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Wartime Heritage Commemorates the 66th Anniversary of the Liberation of the Netherlands May 5, 2011 The Liberation of the Netherlands, from September 1944 - April 1945, played a key role in the culmination of the Second World War, as the Allied forces closed in on Germany from all sides. The First Canadian Army played a major part in the liberation of the Dutch people who had suffered terrible hunger and hardship under the increasingly desperate German occupiers. The liberation began with the opening of the Scheldt estuary, primarily by the Canadian troops. Then, in February 1945, Canadians were part of an Allied effort to push German forces back beyond the Rhine River. On April 28, the Canadians negotiated a truce which permitted relief supplies to enter the western Netherlands and end the "Hunger Winter." On May 5, 1945, all German forces in the country surrendered. Virtually every Canadian serving overseas at the end of the Second World War participated in the Liberation of the Netherlands and Canada's important contributions helped lay the foundation for a special relationship between our two countries that exists to this day. We remember the contributions of all who served and those who made the supreme sacrifice. For more information on Canada's contribution to the Liberation of the Netherlands, visit: http://www.veterans.gc.ca/eng/sub.cfm?source=history/secondwar/netherlands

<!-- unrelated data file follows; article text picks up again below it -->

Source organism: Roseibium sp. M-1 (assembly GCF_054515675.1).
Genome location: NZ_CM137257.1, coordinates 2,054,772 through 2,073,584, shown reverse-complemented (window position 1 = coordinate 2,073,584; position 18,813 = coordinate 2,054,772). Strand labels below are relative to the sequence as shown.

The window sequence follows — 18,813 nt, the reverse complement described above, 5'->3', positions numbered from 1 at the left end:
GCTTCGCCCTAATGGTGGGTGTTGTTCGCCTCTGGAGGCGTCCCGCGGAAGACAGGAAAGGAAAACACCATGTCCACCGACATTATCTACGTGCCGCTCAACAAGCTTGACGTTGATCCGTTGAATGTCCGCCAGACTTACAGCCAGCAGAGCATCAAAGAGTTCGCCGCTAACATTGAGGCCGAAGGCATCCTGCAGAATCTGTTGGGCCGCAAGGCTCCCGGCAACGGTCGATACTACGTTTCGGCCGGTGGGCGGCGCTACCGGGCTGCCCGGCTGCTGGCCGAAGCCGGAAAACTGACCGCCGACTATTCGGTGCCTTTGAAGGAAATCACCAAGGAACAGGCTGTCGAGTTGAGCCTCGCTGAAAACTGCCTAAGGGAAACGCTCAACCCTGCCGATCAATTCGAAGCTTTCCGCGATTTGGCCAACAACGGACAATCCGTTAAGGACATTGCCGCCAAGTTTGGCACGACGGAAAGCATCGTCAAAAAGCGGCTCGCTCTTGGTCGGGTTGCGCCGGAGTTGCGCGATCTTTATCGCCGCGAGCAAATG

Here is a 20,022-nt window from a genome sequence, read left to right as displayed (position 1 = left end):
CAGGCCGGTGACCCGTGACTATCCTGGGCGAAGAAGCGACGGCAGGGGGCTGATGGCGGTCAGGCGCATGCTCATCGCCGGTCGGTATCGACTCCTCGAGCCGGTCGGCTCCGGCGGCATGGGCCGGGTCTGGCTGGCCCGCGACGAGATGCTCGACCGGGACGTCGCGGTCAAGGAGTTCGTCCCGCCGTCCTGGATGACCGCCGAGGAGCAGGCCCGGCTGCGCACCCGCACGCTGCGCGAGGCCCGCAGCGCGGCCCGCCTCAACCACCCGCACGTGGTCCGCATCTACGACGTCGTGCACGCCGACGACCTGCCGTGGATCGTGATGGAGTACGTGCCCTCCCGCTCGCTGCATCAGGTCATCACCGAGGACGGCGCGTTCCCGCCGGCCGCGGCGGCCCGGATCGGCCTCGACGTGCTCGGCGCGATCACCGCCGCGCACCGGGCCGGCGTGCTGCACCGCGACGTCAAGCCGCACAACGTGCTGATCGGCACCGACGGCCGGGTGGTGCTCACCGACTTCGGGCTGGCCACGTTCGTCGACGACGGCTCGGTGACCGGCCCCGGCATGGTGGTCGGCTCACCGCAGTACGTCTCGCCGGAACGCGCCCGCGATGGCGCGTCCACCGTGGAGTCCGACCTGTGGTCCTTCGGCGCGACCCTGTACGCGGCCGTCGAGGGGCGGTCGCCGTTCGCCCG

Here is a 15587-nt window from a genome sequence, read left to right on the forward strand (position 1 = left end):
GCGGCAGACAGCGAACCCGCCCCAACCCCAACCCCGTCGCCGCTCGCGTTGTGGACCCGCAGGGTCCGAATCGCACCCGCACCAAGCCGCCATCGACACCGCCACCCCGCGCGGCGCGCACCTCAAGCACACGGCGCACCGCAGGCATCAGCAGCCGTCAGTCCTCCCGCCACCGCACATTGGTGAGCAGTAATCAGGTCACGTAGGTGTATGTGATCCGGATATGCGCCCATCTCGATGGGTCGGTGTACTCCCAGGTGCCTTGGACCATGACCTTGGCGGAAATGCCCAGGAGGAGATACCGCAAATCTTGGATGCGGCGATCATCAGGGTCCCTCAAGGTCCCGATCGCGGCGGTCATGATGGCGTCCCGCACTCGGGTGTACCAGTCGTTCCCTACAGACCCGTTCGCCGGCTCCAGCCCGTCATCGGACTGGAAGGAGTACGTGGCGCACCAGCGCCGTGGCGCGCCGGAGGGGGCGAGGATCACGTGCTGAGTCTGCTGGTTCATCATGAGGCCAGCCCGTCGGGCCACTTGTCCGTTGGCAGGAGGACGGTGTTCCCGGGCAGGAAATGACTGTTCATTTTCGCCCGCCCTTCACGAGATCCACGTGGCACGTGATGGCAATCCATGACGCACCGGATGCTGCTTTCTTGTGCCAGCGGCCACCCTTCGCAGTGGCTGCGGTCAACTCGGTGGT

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The Liberation of the Netherlands
Glorious & Free by David Craig